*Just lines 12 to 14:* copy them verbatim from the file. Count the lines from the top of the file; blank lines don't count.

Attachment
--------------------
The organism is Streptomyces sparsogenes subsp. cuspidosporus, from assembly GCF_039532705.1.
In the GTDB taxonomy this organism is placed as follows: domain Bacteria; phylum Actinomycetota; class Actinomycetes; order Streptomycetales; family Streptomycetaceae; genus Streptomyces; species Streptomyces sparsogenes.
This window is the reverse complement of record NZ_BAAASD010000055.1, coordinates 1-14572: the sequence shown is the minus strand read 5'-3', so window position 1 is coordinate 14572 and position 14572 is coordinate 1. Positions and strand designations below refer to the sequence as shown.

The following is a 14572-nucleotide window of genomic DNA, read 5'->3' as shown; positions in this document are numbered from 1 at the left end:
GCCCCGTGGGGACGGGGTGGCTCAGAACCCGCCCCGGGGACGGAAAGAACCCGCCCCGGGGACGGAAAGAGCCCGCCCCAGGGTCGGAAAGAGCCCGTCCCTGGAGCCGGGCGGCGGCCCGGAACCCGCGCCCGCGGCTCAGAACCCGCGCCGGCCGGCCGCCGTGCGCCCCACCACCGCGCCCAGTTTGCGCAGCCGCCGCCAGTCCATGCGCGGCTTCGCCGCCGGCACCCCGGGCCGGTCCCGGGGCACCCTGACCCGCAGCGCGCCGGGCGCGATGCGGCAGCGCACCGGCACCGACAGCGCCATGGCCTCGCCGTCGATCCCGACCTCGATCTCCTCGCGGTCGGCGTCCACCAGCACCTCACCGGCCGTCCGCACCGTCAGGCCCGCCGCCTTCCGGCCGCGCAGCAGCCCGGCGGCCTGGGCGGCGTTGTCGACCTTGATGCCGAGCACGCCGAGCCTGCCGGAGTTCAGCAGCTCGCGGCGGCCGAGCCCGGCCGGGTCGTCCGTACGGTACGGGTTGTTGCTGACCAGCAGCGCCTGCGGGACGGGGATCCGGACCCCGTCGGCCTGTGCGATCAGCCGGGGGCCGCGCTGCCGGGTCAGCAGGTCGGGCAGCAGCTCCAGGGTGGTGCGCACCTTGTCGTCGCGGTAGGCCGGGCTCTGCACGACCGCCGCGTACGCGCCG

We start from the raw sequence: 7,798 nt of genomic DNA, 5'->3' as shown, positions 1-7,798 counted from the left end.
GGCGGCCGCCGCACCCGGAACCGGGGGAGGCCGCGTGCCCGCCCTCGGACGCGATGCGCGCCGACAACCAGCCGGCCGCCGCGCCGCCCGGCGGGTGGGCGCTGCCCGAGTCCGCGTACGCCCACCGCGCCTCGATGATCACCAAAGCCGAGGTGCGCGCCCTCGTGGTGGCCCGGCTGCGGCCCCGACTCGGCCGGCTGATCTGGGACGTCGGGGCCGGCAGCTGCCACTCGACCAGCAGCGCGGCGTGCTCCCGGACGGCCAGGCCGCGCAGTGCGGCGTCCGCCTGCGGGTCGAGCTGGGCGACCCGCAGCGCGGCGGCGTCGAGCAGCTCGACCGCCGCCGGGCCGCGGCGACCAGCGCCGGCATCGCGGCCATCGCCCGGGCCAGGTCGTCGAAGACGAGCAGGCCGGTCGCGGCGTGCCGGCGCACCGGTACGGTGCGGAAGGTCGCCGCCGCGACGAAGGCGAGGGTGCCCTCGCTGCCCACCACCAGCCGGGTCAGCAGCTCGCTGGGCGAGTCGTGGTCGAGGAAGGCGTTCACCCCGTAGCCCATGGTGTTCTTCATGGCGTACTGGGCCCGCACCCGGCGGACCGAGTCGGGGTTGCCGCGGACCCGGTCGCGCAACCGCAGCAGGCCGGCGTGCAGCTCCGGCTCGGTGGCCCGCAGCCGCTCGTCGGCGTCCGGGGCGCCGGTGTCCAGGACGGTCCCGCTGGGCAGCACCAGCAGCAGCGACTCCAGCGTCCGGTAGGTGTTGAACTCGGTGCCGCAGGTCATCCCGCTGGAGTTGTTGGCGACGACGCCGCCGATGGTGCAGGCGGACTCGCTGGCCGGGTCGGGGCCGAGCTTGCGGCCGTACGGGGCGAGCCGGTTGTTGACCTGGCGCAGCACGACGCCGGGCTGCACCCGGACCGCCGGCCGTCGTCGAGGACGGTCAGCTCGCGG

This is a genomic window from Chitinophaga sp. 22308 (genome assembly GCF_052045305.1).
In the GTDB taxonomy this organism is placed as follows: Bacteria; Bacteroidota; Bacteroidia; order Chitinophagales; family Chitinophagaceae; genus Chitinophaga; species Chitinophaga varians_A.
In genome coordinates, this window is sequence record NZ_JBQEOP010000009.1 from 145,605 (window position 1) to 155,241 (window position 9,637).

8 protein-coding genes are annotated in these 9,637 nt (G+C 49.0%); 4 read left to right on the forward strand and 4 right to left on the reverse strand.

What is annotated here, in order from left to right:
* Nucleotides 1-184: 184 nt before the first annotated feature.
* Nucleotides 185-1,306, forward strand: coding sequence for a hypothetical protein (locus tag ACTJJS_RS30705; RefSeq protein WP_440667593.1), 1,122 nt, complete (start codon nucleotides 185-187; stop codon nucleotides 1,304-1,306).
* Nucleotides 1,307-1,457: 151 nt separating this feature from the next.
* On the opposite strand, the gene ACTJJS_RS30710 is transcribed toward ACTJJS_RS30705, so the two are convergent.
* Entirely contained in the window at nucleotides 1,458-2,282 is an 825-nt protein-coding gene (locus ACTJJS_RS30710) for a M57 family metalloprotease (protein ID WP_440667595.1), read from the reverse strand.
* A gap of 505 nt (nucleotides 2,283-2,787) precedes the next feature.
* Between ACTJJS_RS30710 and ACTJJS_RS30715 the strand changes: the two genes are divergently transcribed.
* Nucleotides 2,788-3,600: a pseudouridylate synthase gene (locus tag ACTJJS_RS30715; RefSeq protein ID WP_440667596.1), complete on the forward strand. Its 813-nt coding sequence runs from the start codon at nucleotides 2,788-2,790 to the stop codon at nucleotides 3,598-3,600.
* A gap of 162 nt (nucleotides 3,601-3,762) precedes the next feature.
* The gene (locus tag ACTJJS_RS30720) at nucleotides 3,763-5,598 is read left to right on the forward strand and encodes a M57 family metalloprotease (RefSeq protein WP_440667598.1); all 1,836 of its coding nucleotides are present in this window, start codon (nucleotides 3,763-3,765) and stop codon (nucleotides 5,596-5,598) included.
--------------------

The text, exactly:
What is annotated here, in order from left to right:
* Nucleotides 1-184: 184 nt before the first annotated feature.
* Nucleotides 185-1,306, forward strand: coding sequence for a hypothetical protein (locus tag ACTJJS_RS30705; RefSeq protein WP_440667593.1), 1,122 nt, complete (start codon nucleotides 185-187; stop codon nucleotides 1,304-1,306).